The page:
The news about the surprise renewal of "King of the Hill," which I broke on this blog several weeks ago, is now official. It'll be the first and last scoop I'll ever have access to.
This New York Post article describes the process of trying to get a long-cancelled show back into production very quickly: after the renewal, which came in January, the producers had two months to re-negotiate a deal for the show, sign back all the voice talent, find writers and animators, and so on. As with "Family Guy" and "Futurama," Fox cartoons never die.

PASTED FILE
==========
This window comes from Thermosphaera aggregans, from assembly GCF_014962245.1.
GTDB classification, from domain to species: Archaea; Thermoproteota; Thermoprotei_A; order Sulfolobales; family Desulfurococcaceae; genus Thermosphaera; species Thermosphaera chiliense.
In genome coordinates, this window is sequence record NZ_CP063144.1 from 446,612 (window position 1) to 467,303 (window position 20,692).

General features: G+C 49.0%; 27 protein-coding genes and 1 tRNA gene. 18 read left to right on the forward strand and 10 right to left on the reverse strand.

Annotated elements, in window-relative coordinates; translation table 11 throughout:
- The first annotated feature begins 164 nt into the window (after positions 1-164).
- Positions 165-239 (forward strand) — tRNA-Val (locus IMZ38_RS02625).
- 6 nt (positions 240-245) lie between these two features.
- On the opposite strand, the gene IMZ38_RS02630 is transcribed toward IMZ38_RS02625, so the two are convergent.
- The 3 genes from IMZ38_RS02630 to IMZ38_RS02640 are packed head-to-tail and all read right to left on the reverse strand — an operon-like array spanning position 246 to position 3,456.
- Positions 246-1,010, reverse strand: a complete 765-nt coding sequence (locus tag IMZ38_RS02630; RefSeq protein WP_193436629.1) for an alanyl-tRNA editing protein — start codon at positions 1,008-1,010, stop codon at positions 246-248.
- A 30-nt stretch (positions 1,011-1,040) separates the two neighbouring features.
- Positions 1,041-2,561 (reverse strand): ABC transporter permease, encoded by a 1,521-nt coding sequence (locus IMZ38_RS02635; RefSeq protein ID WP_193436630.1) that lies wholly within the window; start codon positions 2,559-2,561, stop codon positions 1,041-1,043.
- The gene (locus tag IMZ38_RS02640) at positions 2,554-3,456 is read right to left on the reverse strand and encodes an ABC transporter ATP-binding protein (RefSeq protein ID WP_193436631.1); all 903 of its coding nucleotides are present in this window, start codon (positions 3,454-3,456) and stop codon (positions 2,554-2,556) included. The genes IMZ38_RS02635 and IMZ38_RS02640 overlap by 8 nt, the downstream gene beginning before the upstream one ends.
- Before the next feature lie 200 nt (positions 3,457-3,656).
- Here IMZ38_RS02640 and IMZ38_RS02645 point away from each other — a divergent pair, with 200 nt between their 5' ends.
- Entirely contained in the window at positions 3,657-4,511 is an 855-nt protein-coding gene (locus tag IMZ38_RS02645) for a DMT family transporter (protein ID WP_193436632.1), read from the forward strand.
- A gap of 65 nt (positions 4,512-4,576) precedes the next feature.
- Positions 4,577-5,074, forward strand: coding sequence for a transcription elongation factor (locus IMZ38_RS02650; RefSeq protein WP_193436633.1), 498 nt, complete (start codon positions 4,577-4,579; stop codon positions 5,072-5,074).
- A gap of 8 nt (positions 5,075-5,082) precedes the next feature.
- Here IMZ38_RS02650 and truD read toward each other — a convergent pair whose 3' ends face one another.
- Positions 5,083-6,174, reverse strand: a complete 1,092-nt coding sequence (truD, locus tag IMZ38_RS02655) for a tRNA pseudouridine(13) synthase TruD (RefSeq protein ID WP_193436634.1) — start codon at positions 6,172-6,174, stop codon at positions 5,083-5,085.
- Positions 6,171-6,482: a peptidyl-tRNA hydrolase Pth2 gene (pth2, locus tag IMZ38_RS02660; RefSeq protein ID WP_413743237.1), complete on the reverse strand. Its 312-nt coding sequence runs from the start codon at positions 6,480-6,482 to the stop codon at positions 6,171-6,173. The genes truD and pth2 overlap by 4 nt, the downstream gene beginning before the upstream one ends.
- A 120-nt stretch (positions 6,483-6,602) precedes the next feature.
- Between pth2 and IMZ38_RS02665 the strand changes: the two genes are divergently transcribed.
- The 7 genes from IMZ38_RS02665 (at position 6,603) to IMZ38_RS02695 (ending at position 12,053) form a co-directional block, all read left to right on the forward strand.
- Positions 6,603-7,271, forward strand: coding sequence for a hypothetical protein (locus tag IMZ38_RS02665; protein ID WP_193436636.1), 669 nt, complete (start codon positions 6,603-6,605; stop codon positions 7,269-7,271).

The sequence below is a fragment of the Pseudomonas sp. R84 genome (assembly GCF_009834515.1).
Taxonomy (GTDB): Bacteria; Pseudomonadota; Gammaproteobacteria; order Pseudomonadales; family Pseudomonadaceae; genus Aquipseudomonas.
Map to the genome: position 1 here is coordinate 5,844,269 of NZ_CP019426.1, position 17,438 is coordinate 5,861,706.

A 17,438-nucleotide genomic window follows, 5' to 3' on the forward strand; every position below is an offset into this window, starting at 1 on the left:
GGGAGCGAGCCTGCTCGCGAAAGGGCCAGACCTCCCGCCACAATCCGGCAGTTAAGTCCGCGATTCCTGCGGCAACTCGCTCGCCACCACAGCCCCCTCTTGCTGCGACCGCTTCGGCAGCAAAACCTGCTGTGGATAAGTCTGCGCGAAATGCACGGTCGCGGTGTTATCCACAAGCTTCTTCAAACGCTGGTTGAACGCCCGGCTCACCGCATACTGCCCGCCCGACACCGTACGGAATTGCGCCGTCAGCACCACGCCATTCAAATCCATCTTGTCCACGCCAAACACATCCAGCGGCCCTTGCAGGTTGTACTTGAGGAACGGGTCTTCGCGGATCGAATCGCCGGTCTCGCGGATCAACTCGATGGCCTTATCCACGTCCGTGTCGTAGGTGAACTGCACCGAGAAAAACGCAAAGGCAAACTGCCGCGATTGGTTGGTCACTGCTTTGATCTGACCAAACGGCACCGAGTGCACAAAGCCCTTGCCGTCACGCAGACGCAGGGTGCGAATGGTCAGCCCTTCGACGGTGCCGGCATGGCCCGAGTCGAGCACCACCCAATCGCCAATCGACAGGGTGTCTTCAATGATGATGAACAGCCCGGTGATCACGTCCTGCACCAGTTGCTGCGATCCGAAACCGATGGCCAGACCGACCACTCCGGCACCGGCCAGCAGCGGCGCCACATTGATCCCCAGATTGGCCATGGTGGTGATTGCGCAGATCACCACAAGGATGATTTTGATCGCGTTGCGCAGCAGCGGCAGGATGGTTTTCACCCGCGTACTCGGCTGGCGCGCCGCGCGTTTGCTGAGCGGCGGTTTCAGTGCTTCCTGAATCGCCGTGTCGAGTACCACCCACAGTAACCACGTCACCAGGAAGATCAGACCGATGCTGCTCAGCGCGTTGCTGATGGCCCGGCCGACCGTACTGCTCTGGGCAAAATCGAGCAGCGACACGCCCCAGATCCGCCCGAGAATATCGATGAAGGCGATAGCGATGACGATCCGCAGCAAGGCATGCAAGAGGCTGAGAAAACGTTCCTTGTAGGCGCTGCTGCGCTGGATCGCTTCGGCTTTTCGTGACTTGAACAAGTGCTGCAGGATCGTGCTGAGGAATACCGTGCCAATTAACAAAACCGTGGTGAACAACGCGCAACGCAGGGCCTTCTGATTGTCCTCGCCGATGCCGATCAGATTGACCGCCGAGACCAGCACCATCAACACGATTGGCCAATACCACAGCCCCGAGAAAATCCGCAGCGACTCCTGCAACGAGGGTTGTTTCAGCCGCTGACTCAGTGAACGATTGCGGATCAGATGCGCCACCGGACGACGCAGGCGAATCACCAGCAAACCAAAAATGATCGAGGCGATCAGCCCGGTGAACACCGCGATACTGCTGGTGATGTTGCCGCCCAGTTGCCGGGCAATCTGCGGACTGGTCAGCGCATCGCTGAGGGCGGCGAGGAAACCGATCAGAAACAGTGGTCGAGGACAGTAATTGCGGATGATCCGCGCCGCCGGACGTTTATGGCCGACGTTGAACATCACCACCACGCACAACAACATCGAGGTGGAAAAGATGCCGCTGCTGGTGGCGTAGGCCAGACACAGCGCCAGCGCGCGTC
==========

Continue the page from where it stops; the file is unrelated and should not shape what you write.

One thing people don't remember about "King of the Hill" is that when it started in 1997, it was big -- more of a genuine pop-culture phenomenon than "Family Guy" or "Futurama" ever were. The ratings it got in the post-"Simpsons" slot sometimes even surpassed "The Simpsons"; it was named the number-one show of the year by TV Guide; it inspired a tie-in book within the first year ("The Boy Ain't Right"). The show's popularity stumbled in its third season when Fox moved it to a new night, Tuesday, hoping that it could anchor the network on a night on which it hadn't been particularly competitive. This didn't work out, and the following year KotH was in the unglamorous, under-publicized time-slot of 7:30 on Sundays, where it has mostly stayed ever since. It's been a solid fan favourite ever since, especially in syndication, but it never recaptured the media buzz it was getting in 1997-8. Also, since 2001 the show's Texas setting has caused it to be pigeonholed as a Southern/Western show, though its appeal is actually pretty universal and its portrayal of small-town suburban life rings true almost anywhere.